Re-reading the Liner Notes from the MFSL A Song For You CD (1989);

    Richard Carpenter October ,1989:

    Recording for the album started in November 1971.
    (1) Flat Baroque composed in 1966--"recorded for RCA in 1967"--rerecorded for this album.
    (2) Crystal Lullaby composed 1968--recorded for this album. ("Another College Song")
    (3) Road Ode written by Dan Woodhams in Carbondale, Illinois 1971 (on concert tour)
    (4) Piano Picker "..introduced to us in 1971 by Randy Edelman."
    (5) Bless the Beasts and Children, "..contacted by Stanley Kramer in early 1971, released on the 'flip' of Superstar." (Aug 1971).
    (Soundtrack Album of that name released September 24,1971)

    My personal feelings:

    One of my favorite albums, even though I prefer the soundtrack version of "Bless the Beasts and Children" (beginning/ending)
    and the single version of "I Won't Last A Day Without You" (guitar fills).
    The Book-ending/Concept utilizing A Song For You is brilliant. (as is the full song).
    Intermission sounds incredible, yet playful.
    Pop Brilliance: Top of The World , Crystal Lullaby , Road Ode, Hurting Each Other,
    and, the always Stunning
    Goodbye To Love.
    Don Malcolm and Tapdancer like this.
  6. Tapdancer

    Tapdancer Active Member

    Excellent review, but goofball 'Intermission'?? There has to be a better adjective than that!
    Jeff likes this.
  7. GaryAlan

    GaryAlan Well-Known Member

    April 29,1972
    It's Going To Take Some Time makes its debut
    at#79 on the Hot 100.
    (rel. April 13th,1972 , Peaking at#12 June 17th--eight weeks).

    My question:
    Sandwiched as it is chronologically --as a single--between Hurting Each Other and Goodbye To Love,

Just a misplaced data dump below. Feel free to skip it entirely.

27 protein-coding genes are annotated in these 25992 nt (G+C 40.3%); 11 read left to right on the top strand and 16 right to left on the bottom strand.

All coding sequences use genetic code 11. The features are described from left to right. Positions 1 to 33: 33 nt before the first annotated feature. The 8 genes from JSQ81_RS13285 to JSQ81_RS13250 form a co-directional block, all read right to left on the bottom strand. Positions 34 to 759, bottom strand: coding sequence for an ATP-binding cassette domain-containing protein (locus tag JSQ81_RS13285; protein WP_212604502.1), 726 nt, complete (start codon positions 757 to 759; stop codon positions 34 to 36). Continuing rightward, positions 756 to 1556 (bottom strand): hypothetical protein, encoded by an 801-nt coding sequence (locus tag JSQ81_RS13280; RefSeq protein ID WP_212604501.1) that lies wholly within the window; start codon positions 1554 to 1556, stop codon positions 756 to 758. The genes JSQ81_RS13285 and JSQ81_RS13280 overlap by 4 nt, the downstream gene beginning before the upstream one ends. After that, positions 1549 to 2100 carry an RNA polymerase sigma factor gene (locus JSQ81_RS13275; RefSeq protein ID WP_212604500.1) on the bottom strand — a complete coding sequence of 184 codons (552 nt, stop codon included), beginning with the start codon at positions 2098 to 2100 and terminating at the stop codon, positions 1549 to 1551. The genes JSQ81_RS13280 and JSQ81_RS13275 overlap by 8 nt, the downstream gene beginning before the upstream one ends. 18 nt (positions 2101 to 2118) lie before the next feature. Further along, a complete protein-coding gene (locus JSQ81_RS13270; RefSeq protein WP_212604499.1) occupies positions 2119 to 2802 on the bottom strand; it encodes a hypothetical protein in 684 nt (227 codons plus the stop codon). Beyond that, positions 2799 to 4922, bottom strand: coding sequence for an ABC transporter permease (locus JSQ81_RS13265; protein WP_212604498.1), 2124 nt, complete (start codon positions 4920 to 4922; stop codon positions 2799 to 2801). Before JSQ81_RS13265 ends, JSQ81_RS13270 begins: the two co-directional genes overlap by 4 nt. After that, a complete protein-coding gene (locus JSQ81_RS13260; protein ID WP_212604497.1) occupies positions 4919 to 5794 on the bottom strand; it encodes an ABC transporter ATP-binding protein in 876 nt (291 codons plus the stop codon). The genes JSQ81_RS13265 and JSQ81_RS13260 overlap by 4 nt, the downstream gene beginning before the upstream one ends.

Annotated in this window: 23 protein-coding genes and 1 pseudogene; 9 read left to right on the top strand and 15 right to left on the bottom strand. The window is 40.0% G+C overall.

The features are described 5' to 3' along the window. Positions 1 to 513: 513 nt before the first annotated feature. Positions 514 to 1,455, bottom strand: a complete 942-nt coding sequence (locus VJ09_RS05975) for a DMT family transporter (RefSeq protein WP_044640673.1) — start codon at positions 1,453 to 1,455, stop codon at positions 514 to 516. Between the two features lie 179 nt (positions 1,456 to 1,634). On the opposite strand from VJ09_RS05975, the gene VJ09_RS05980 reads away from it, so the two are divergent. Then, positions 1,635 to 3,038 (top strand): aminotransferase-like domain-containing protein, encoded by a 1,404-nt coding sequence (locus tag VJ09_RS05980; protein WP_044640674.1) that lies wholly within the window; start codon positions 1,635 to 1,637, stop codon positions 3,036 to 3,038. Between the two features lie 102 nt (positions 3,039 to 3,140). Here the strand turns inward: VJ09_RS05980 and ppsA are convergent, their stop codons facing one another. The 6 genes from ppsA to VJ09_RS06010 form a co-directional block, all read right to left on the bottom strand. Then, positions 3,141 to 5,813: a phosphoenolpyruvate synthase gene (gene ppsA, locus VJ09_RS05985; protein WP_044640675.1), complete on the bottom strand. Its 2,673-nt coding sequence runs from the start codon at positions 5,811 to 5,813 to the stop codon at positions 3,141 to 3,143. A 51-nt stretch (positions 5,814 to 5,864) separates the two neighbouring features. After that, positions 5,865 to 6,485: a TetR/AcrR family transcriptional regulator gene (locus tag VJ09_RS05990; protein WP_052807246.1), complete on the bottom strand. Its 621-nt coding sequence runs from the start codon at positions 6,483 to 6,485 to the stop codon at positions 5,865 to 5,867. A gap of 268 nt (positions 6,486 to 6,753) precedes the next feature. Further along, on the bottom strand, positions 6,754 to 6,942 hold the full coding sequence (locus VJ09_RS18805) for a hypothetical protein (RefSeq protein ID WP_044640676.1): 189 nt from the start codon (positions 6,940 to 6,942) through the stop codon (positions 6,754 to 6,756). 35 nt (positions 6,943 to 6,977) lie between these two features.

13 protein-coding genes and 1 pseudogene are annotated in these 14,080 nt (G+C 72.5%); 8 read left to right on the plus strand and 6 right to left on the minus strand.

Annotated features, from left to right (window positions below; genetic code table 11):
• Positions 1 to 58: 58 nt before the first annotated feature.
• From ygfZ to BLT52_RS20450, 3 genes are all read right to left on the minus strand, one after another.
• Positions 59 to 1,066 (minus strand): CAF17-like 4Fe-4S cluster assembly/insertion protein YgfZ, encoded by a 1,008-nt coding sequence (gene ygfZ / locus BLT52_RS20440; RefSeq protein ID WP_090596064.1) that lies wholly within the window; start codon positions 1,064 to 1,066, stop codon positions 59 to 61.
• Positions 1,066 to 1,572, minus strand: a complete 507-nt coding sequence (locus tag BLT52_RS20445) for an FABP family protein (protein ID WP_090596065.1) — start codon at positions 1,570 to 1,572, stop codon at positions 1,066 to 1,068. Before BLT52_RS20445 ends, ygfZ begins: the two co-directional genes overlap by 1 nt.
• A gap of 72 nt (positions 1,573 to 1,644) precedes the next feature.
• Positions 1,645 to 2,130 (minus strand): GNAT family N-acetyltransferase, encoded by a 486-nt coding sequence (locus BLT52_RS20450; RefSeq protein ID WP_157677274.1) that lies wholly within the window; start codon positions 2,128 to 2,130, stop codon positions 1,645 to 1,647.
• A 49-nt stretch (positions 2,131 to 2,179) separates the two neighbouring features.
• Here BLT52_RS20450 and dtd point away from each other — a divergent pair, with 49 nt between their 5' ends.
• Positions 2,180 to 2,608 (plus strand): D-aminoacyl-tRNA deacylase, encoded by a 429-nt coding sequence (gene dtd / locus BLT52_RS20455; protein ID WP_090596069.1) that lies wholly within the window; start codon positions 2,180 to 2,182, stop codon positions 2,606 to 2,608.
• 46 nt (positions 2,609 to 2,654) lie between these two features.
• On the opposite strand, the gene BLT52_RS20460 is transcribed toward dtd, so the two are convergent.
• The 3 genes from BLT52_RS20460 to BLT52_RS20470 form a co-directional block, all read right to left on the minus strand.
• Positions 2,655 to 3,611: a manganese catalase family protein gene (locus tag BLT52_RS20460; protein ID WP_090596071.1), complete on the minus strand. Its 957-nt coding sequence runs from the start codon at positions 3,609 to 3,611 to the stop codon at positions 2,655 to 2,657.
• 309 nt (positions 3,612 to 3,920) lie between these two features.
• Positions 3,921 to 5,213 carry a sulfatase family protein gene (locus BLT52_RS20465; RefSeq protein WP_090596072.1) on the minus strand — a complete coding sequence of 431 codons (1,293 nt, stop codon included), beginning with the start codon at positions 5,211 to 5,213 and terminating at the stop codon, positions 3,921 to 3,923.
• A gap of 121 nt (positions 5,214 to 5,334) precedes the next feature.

and knowing how he (Richard) felt ,initially, about Close To You being "so soft, so quiet",
    What possessed him to believe in this song as a hit single?
    Of course, he expresses misgivings now, but, what initially compelled him to release this song as a single?
  8. newvillefan

    newvillefan Well-Known Member

    God only knows!
  9. Probably an attempt to ride the Carole King Hit Express. No-one was hotter than Carole in those immediate post-TAPESTRY days.

  10. GaryAlan

    GaryAlan Well-Known Member

    Richard Carpenter (Liner Notes MFSL October 1989):
    "Carole King was recording her Music album at A&M Studios at approximately the same time that Karen and I were
    recording A Song For You. This led to our hearing 'It's Going To Take Some Time'.
    This became our second single release from the album."

    Be that as it may, and I've heard the original,
    it does not give me any 'chill' factor--let alone impetus to release (or, record) as a Carpenters' single.
    But, I am being a bit harsh--I know.
  11. GaryAlan

    GaryAlan Well-Known Member

    Quite frankly, I simply adore the
    Soundtrack Mix of
    Bless The Beasts And Children,
    thanks for all of the information regarding this song
    on the A&M Resource Site!
  12. I bought the A&M Masters CD of "A Song For You" some years ago from where I live in the UK. On the CD rear/side card the catalogue number is 393 511-2 which was modified to CDMID 139 on the outside of the plastic casing of the CD. The CD itself has CDMID 139 on the disc but the catalogue number etched in the CD is CAR CD 4 which refers to the Carpenters 4th CD in Carpenters Compact Disc Collection. Does this mean this CD is actually the MFSL version?
    Many thanks.
  13. Yes. The audio on the UK Compact Disc Collection, Disc 4, A SONG FOR YOU, is identical to the MFSL version. Richard liked that remastering and had it issued there and probably in select issues in the early 90s around the world.

  14. Rick-An Ordinary Fool

    Rick-An Ordinary Fool Well-Known Member

    Well this one took some time to find.....